PerspectiveMolecular Biology

A New Twist for Topoisomerase

Science  24 Jun 2011:
Vol. 332, Issue 6037, pp. 1510-1511
DOI: 10.1126/science.1208450

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Summary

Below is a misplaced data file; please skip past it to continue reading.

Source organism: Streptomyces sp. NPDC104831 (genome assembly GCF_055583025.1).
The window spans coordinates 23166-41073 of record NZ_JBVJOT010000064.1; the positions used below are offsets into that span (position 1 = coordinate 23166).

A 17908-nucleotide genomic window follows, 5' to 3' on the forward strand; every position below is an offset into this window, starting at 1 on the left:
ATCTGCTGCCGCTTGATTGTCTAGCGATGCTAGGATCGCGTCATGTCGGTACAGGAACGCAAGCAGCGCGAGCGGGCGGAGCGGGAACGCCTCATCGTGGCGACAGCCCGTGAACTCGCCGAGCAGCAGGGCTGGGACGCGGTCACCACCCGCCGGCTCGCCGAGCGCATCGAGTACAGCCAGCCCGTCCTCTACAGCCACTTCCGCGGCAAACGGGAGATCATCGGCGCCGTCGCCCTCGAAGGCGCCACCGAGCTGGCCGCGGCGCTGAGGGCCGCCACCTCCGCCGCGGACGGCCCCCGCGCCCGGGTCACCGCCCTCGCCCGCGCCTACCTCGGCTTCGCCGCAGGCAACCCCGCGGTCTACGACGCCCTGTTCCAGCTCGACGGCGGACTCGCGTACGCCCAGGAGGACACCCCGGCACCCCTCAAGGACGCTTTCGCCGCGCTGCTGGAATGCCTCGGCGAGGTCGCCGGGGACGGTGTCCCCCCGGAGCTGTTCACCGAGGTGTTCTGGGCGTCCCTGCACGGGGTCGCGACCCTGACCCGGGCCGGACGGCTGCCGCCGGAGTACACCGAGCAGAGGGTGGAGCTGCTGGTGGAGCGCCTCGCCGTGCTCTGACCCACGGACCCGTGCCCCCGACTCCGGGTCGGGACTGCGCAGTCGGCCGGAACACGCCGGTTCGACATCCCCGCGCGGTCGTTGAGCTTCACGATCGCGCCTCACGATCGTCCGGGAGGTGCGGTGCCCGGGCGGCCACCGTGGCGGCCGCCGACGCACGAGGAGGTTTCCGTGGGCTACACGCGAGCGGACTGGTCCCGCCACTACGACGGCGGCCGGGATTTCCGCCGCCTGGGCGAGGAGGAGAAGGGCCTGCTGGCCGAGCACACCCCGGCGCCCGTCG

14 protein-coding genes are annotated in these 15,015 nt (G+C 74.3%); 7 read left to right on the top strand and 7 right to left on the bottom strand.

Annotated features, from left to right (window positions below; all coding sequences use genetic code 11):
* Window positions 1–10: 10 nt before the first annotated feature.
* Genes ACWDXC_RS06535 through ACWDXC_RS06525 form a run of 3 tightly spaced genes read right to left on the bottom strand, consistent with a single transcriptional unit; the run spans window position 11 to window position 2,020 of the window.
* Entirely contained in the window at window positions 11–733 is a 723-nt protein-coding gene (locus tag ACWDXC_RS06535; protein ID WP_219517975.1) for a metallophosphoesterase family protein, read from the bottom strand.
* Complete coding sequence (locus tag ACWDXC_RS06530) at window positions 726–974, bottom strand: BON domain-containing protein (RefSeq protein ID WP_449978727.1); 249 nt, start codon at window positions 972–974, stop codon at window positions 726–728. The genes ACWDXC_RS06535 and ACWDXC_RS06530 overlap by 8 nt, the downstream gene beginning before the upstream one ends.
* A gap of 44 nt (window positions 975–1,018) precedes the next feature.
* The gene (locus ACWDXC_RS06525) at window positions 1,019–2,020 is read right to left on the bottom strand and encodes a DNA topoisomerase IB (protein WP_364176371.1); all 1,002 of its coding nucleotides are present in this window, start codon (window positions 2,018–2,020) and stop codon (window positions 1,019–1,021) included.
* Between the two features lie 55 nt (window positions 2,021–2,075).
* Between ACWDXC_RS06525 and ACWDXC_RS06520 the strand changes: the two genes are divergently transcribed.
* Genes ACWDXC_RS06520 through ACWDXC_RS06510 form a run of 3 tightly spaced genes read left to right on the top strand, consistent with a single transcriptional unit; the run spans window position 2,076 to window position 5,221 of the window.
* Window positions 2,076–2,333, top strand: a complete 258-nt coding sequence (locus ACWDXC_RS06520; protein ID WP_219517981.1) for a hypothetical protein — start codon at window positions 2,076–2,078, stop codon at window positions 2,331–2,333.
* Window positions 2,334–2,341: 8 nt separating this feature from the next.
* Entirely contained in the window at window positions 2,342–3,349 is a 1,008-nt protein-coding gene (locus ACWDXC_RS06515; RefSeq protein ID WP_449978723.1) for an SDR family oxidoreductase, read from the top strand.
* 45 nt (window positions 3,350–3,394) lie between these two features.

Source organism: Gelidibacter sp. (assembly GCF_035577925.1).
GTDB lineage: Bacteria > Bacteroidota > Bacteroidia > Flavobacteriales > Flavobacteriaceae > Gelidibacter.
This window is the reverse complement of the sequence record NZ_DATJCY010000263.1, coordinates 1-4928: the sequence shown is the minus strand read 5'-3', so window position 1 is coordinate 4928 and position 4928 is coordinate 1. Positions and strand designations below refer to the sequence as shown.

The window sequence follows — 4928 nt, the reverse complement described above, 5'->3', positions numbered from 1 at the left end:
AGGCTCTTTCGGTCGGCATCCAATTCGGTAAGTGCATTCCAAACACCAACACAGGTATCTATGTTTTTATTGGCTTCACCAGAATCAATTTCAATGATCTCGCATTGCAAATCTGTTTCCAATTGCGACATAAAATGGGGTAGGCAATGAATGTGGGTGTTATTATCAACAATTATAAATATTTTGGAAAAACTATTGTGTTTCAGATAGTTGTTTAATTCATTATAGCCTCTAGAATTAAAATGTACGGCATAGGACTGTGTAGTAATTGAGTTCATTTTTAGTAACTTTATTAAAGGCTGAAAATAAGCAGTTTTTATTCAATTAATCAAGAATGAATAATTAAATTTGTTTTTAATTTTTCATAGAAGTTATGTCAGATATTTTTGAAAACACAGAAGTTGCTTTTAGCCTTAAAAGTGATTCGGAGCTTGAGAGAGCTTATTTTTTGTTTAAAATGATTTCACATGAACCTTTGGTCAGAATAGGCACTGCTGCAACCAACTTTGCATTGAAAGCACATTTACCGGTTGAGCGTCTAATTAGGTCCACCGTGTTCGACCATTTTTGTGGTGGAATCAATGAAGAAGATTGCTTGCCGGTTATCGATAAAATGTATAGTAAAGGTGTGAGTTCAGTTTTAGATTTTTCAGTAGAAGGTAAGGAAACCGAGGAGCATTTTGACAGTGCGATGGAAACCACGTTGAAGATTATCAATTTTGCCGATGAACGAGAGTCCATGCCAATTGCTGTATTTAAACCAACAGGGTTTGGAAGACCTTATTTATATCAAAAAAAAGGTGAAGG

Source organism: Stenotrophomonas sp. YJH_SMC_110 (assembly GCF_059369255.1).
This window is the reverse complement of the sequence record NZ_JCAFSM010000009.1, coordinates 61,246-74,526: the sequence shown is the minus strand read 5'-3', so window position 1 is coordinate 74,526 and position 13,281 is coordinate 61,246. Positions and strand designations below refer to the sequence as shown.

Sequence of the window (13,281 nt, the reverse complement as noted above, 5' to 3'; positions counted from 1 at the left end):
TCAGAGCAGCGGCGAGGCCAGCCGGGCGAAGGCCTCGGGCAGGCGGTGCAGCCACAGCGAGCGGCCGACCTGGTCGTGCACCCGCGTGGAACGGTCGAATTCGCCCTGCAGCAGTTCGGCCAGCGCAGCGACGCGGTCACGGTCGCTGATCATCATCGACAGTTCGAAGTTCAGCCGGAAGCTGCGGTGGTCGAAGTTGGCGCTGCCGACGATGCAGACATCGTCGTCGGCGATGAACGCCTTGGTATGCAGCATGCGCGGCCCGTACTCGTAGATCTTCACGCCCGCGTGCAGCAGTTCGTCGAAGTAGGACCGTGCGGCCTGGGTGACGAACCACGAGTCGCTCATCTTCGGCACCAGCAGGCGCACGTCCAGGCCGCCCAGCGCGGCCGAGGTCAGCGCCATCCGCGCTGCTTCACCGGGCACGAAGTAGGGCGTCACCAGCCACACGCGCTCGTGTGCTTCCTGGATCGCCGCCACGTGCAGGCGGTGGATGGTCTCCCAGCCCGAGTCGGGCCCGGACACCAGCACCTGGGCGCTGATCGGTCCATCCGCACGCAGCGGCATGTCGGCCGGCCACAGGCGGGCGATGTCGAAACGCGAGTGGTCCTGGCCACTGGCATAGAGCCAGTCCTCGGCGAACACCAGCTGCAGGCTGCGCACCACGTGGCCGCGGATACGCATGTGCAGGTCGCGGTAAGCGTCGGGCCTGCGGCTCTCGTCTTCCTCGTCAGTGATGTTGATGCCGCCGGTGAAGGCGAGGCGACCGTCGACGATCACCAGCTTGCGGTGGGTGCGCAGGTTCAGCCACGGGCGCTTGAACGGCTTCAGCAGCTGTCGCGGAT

The worlds of RNA and DNA are not entirely separate. They frequently come together when RNA/DNA hybrids form during replication and transcription, which often induces genome instability (13). An enzyme called topoisomerase (Top) plays an important role in preventing RNA/DNA annealing during transcription (1). Another enzyme, ribonuclease H (RNase H), helps maintain genome integrity by removing RNA from hybrids (2, 3). On page 1561 of this issue, Kim et al. (4) report that Top1, one of the two types of topoisomerase, not only prevents the formation of often deleterious hybrid structures called R-loops, but also participates in the removal of single ribonucleotides (rNMPs), which are incorporated during DNA replication and have escaped the repair system. Using yeast, Kim et al. also show that, when there is a rNMP at the site of Top1 cleavage, the enzyme can create irreversible breaks in the DNA strand, assaulting genome stability and perhaps contributing to disease.

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